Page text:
Country bred Lucy Craddock-Hayes is content with her quiet life. Until the day she trips over an unconscious man – a naked unconscious man – and loses her innocence forever.
He can take her to heaven
Viscount Simon Iddesleigh was nearly beaten to death by his enemies. Now he’s hell-bent on vengeance. But as Lucy nurses him back to health, her honesty startles his jaded sensibilities – even as it ignites a desire that threatens to consume them both.
Or to hell.
Charmed by Simon’s sly wit, urbane manners, and even his red-heeled shoes, Lucy falls hard and fast for him. Yet as his honor keeps him from ravishing her, his revenge sends his attackers to her door. As Simon wages war on his foes, Lucy wages her own war for his soul using the only weapon she has – her love…
Chapters 1 to 6 of this book are a hoot to read. Lucy rescued Simon from the ditch, ignored her father’s harrumphs and dire warnings, installed him in a guest bedroom and nursed him back to health. These chapters concentrate on character building and human interaction, so there isn’t much action to be had. However, what it lacks in action, it more than makes up in humour … oh my … I was smiling with every page. Everybody is so witty, from Simon to Lucy’s belligerent manservant Hedge. I particularly enjoyed Simon’s play on words with Lucy’s father Captain Craddock-Hayes.
“Iddesleigh. Iddesleigh.” Papa frowned as he chewed his gammon steak, his chin jerking up and down. “Knew an Iddesleigh in the navy when I sailed The Islander five and twenty years ago. Midshipman. Used to get terribly seasick right out of port. Always hanging over the middeck rail looking green and heaving up his accounts. Any relation?”
“No, I don’t believe so,” Lord Iddesleigh answered her father’s question as he helped himself to more boiled potatoes. “As a rule, the members of my family avoid anything resembling work. Much too taxing, and it has an unfortunate tendency to lead to sweat. We much prefer to idle our days away eating cream cakes and discussing the latest gossip.”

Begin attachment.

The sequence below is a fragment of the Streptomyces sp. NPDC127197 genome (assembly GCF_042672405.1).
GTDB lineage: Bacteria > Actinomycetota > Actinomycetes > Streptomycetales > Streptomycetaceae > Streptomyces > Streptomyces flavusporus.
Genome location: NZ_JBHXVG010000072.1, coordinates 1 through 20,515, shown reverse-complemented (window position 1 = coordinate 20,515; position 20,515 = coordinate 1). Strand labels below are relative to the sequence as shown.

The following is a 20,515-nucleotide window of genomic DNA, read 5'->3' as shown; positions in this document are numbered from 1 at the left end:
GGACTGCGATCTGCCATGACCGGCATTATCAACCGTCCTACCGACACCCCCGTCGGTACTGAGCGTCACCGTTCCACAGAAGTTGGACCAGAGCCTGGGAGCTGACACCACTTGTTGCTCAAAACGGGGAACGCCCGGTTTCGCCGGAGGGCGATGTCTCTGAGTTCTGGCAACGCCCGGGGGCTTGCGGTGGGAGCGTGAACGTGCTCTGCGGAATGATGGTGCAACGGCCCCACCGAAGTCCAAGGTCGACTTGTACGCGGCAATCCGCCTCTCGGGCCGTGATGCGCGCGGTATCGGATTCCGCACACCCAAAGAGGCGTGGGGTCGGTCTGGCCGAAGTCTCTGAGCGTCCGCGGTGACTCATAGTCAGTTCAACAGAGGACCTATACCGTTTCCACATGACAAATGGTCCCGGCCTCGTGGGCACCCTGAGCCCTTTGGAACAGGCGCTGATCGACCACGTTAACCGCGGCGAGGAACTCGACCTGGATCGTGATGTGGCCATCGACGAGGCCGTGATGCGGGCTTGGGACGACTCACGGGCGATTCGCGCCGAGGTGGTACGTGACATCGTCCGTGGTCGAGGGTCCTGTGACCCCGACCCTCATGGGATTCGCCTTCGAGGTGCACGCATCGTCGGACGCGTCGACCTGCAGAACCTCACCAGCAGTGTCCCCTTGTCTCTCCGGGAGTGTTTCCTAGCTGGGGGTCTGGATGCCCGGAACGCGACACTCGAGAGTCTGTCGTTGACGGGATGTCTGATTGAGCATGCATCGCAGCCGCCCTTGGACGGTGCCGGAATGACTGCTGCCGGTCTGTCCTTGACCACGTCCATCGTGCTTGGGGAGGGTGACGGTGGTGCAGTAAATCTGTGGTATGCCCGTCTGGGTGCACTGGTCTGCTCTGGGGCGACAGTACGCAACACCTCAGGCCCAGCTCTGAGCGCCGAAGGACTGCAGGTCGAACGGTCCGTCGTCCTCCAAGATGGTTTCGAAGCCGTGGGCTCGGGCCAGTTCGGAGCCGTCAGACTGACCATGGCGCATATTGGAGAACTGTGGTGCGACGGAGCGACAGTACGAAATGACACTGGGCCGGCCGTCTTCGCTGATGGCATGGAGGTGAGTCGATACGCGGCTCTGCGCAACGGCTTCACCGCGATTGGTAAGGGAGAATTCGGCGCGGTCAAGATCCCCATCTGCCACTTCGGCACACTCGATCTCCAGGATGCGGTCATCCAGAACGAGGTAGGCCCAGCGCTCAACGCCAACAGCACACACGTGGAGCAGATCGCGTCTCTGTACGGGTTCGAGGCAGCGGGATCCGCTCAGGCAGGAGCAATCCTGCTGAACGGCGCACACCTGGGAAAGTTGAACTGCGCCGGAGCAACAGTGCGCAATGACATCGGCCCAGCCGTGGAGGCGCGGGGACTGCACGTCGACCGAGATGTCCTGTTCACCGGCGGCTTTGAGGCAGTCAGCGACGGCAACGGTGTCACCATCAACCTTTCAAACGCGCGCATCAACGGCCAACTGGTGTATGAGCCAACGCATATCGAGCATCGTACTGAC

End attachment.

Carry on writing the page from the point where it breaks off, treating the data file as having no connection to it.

“Old landed gentry, are they?” Papa sawed vigorously at his meat while he spoke. “Let others toil on their land, eh? Spend all their time in the sinful fleshpots of London instead?”
“Why, yes, I quite like a fleshpot now and then,” Lord Iddesleigh said, smiling benignly. “That is, when I can find the energy to get myself out of bed. Have since I was but a tiny lad in leading strings accompanied by my nurse.”
“Although,” the viscount continued, “I must confess I’m a bit hazy on what exactly constitutes a fleshpot.”
“I mean, flesh and pot, how did the two come together?” Lord Iddesleigh mused. “I trust we are not discussing chamber pots –”
“Ha. From the Bible, fleshpot is.” Papa leaned forward, apparently having scored a point. “Exodus. Have read the Bible, haven’t you?”
“Not recently, I confess.” The viscount’s icy silver eyes sparkled innocently. “Too busy idling my life away, don’t you know. And fleshpot means…?”
“Harrumph. Fleshpot.” Papa waved his fork, nearly spearing Mrs. Brodie as she brought in more potatoes. “Everyone knows what fleshpot means. Means fleshpot.”
Lucy is the typically kind, honest and upstanding gentle-bred country miss, who also possesses a wicked sense of humour. Before Simon appeared in her life, it was predictable and safe, and she was contented. After Simon, her secured life isn’t enough anymore, for she now wants him. But this intelligent miss knows that she will not be enough for a London sophisticate like Simon, so she has to let him go. I felt that Lucy was a little too one-dimensional to be a truly memorable character. Having said that, she holds her own against Simon, so that makes her acceptable.
Simon and Lucy’s relationship is a natural progression and their love for each other is believable. Their love scenes are ardent, yet I felt a tinge of humour in one or two of them.
I was happy that Edward de Raaf (The Raven Prince) made a prolonged appearance here. I really enjoyed his deep friendship and repartee with Simon.
This was a well-written and highly entertaining read. Yet, I felt there was something missing – and I couldn’t pinpoint what – that rendered it short of a 5-star read for me.
4.5 out of 5. I really like it. It's fantastic, a keeper. Sensuality rating: Hot